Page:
He has likened the fabrication system to a nano-sized ice cube tray, which can be filled with the liquid precursors to medicines and vaccines, which then solidify into particles. Unlike other particle fabrication techniques, PRINT is compatible with a variety of next-generation agents used for cancer therapy, detection and imaging, including various "cargos" such as DNA, proteins, chemotherapy drugs, biosensor dyes, radio-markers, and contrast agents.
He recently discussed his research with an EarthSky reporter. "One of the challenges with a solid tumor like pancreatic tumors is that not too much of the drug actually gets into the tumor," he explained. "So we're trying to design more effective ways for getting the drugs into the tumor, instead of poisoning the entire body."
Dr. DeSimone is the recipient of 40 prestigious awards and honors, including being named one of the "100 Engineers of the Modern Era" by the American Institute of Chemical Engineers. Most recently, he was awarded the Director's Pioneer Award from the National Institutes of Health. He also was the 2009 recipient of the North Carolina Award, the highest honor that the state can bestow to recognize notable achievements of North Carolinians in the fields of literature, science, the fine arts and public service. In 2008, he received the $500,000 Lemelson-MIT Prize.
Established by the AAAS Board of Directors in 1996, the Mentor Award honors AAAS members who have mentored significant numbers of underrepresented students (women, minorities, and persons with disabilities) towards a Ph.D. degree in the sciences, as well as scholarship, activism, and community building on behalf of underrepresented groups in science, technology, engineering, and mathematics fields. The award is directed towards individuals in the mid-stage of their careers, defined by roughly 25 years or less of mentoring experience. It includes a monetary prize of $5,000, a commemorative plaque, and complimentary registration to the AAAS Annual Meeting.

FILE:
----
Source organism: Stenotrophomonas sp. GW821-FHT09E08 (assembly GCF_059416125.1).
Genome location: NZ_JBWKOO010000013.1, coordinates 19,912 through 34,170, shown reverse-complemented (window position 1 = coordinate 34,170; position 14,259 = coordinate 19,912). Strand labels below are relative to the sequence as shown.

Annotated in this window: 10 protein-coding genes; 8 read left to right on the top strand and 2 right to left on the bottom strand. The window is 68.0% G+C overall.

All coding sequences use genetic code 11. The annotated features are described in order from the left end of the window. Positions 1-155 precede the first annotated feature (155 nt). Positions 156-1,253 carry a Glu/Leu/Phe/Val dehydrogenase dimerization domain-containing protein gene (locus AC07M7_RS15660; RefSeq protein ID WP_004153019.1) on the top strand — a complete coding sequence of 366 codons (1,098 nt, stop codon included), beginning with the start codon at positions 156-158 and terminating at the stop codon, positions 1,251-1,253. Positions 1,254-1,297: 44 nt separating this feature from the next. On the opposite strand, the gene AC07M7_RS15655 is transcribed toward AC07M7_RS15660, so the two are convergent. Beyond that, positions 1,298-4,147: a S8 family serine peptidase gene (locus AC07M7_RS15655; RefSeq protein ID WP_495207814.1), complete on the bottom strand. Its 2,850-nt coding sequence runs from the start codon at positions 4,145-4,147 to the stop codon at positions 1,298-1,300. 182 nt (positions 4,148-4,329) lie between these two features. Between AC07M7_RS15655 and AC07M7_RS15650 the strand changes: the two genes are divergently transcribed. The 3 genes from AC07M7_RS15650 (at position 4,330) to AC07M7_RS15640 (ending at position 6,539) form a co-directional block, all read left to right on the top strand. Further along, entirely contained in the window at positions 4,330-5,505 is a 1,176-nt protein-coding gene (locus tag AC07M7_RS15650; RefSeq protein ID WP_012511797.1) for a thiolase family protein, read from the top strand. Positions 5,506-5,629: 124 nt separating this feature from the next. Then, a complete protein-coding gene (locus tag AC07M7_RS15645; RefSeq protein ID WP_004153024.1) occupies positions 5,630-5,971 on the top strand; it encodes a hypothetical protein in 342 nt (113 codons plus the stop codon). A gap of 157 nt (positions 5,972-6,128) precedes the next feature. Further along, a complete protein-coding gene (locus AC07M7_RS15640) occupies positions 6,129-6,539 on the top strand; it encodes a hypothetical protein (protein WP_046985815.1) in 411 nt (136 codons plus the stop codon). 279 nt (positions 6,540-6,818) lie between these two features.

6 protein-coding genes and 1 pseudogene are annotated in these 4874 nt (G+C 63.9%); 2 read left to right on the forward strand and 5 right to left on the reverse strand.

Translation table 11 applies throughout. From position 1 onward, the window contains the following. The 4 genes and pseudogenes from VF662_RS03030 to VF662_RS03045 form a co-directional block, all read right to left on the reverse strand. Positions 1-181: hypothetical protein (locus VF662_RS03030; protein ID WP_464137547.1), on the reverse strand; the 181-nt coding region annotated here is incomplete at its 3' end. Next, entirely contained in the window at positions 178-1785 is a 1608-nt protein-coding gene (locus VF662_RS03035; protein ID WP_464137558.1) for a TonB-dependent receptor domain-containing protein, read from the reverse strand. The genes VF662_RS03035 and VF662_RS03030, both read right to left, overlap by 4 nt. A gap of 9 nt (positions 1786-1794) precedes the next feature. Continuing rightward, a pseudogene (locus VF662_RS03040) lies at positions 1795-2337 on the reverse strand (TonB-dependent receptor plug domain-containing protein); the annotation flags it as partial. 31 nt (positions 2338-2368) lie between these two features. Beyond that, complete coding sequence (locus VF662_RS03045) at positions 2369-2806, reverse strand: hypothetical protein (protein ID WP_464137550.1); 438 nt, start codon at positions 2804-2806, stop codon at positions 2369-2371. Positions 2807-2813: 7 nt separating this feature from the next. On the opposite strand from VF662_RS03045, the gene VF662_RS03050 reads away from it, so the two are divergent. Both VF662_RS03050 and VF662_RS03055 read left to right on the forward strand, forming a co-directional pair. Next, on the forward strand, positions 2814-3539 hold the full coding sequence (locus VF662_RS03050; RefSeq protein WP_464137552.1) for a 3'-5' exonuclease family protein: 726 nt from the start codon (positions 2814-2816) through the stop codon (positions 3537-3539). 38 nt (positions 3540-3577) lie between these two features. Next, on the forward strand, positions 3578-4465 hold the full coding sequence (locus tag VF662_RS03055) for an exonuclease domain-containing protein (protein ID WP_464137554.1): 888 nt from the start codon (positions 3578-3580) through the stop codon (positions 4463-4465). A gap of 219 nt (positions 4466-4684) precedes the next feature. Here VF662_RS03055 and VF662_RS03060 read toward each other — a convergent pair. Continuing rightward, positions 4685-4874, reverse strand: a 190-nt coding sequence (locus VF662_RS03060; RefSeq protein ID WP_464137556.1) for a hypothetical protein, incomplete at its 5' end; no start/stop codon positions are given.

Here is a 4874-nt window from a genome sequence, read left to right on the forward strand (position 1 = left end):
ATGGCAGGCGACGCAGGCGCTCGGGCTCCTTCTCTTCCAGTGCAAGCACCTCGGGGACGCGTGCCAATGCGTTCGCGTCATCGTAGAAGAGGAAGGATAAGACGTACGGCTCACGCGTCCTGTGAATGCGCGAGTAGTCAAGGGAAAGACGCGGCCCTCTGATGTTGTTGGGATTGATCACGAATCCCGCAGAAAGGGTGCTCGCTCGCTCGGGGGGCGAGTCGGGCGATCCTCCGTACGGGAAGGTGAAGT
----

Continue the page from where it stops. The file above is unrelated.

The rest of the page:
Each year, the AAAS Board of Directors also bestows a Lifetime Mentor Award, in addition to the Mentor Award. The Lifetime Mentor Award this year will go to Dr. Joel D. Oppenheim, Senior Associate Dean for Biomedical Science and Professor of Microbiology at the New York University School of Medicine. Dr. Oppenheim was honored for his extraordinary leadership to increase the numbers of African Americans and Hispanic Americans within the biomedical workforce who hold doctoral degrees.
The AAAS Mentor Award will be presented at the 177th AAAS Annual Meeting in Washington, DC, which will take place 17-21 February 2011. The awards ceremony and reception will be held in the Grand Ballroom North, Washington Renaissance Downtown, on Saturday, 19 February at 6:00 p.m.
|Contact: Katharine Zambon|
American Association for the Advancement of Science